27" draft- it weighs 31,000 lb. can bring it just about to the sea wall.
No dredging required
We are going with a macerator and a 1" sewer pipe up to the house septic system.
We are installing fresh water, natural gas, 200A electric, modern high speed internet coax, telephone line and an empty 6" conduit for future expansion
Parents already have high speed wireless internet and DirectTV so I'll tap into all of that.
I see big boats with bilge pumps running all the time at the marinas down here.
I think it wouldn't rock too much either. No big boats go by in this bayou since it's not a through route. One way in and out. Just ski boats and jet skis.


Quote:

Originally Posted by Jeff '79 (Post 1593476)
You're house will smell like fish from living on the water. :D

It was a joke. Hey... I tried... What can I say?

:cool1:

bill_daniels 10-21-2017 09:21am

What do you do with all your current furniture and stuff? My main concerns with this are Hurricane related, how will the boat fare in the event of the next Maria, and where will the bulk of your stuff be stored? What is insurance like on that boat? Do you pay property taxes on something like that?

Long ago, when I bought a sailboat (a Cal 27), the couple I bought it from did exactly what you want to do.....they bought a Cal 30 and planned to live aboard for a year or so. They sold their house in North Houston, put their stuff in storage, and lived on board, at the marina. Of course, your situation will be different, as you'll have a residential style bathroom and kitchen, as well as more space.

Mike Mercury 10-21-2017 09:51am

Quote:

Originally Posted by Jeff '79 (Post 1593462)
Smells kinda fishy to me.... :spam:

Quote:

Originally Posted by Sea Six (Post 1593463)
WTF are you talking about?

http://www.troll.me/images/futurama-...-isnt-fish.jpg




https://pics.me.me/when-you-went-int...d-19860503.png





https://cdn.boldomatic.com/content/p...t-tas?size=600

Sea Six 10-21-2017 09:59am

Quote:

Originally Posted by bill_daniels (Post 1593483)
What do you do with all your current furniture and stuff? My main concerns with this are Hurricane related, how will the boat fare in the event of the next Maria, and where will the bulk of your stuff be stored? What is insurance like on that boat? Do you pay property taxes on something like that?

Long ago, when I bought a sailboat (a Cal 27), the couple I bought it from did exactly what you want to do.....they bought a Cal 30 and planned to live aboard for a year or so. They sold their house in North Houston, put their stuff in storage, and lived on board, at the marina. Of course, your situation will be different, as you'll have a residential style bathroom and kitchen, as well as more space.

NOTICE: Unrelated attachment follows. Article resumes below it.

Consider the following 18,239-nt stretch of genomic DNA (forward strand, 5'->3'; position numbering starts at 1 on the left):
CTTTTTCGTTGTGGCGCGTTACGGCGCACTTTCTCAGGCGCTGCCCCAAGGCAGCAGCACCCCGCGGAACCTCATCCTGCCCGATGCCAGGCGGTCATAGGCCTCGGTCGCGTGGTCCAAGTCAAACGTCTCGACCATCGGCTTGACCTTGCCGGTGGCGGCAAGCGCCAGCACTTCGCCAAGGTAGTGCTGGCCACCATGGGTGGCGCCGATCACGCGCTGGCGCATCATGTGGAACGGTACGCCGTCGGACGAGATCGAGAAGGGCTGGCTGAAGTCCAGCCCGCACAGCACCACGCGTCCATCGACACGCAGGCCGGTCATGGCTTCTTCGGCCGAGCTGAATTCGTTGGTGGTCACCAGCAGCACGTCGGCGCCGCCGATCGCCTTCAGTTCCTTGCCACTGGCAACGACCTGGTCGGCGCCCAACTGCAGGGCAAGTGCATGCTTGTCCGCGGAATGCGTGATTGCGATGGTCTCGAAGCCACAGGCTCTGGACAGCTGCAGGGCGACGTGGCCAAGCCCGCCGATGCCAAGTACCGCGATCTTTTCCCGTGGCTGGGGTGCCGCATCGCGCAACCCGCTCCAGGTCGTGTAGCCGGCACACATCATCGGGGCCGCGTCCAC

As I said I'll be downsizing. I'll get rid of about 2/3 of my stuff. No big deal. If I can't sell it or give it away, I'll toss it.

In a hurricane any owner of a boat such as this will take it to a protected inland bayou... which is where it would already be permanently moored. I'd need to come out and adjust lines as the storm progresses, same as any other boat owner would need to do. In this situation a big plus for me is that I would be at the residence (which has a 45kW whole house generator!), not on the boat, but close enough to keep an eye on it and take measures as need be. Any other boat owner with no dock has to simply anchor the boat as securely as possible and hope for the best. They wouldn't be able to come out during the storm and make little adjustments. That could be the difference between coming out relatively unscathed and losing the boat entirely.

If I need to store anything I'll do so in a spare bedroom in the main house. They have 3700 sf and my parents live alone. Plenty of storage room.

I don't know what insurance costs. I may decide to self insure it if it's too costly. No property taxes on the boat, although the boat dock is listed as an Additional Feature line item on their Ad Valorum Bill.

DAB 10-21-2017 10:04am

why not just live in the main house and skip a step?

Sea Six 10-21-2017 10:07am

Quote:

Originally Posted by DAB (Post 1593487)
why not just live in the main house and skip a step?

This seems much, much cooler.

:cool1:





Being a single man, it would be pretty lame/awkward to take a woman home and have to tell her I live with my parents. :ack:

This seems like a good compromise. I save money and have a cool place to live on my own.

Plus I can always sell it when it's time to move into the main house for good.

DAB 10-21-2017 10:10am

"my parents are getting up in their years, so I live with them to take care of them as needed."

"awww, what a sweet, caring man."

Sea Six 10-21-2017 10:14am

Quote:

Originally Posted by DAB (Post 1593490)
"my parents are getting up in their years, so I live with them to take care of them as needed."

"awww, what a sweet, caring man."

Yes there's that... but this seems like a lot more fun than living in one of their spare bedrooms.


:yesnod:

bill_daniels 10-21-2017 10:38am

Quote:

Originally Posted by DAB (Post 1593487)
why not just live in the main house and skip a step?

Privacy. Easy water access.

http://blog.ebayimg.com/motors/blog/...00-740x480.jpg




:hide:

WalkerInTN 10-21-2017 10:47am

Quote:

Originally Posted by Sea Six (Post 1593491)
Yes there's that... but this seems like a lot more fun than living in one of their spare bedrooms.


:yesnod:

Plus telling her to be quiet because your parents are in the next room might be a turn off. :leaving:

Had friends down the Waccamaw river in my mid 80's S.C. high school days that lived in a houseboat. Had every appliance they wanted & plenty of room. The roof was one big deck. Had an onboard gas generator that would run everything when needed (power outages), but had electricity run for normal everyday use. Had a Mercury 40 hp outboard with the tiller handle to move the boat if needed.

They had a couple light poles sunk in the river at the ends of their dock that stuck out of the water a good 20 feet that they used for mooring. They never had any issues, even during hurricane Hugo when my fathers 38' boat sank 1/4 mile down river. :yesnod:

bill_daniels 10-21-2017 11:20am

There's also the issue of depreciation to factor in. Saving money on property taxes sounds great, but I'm assuming that would be no different than a mobile home......it will depreciate over time, which will offset the savings achieved.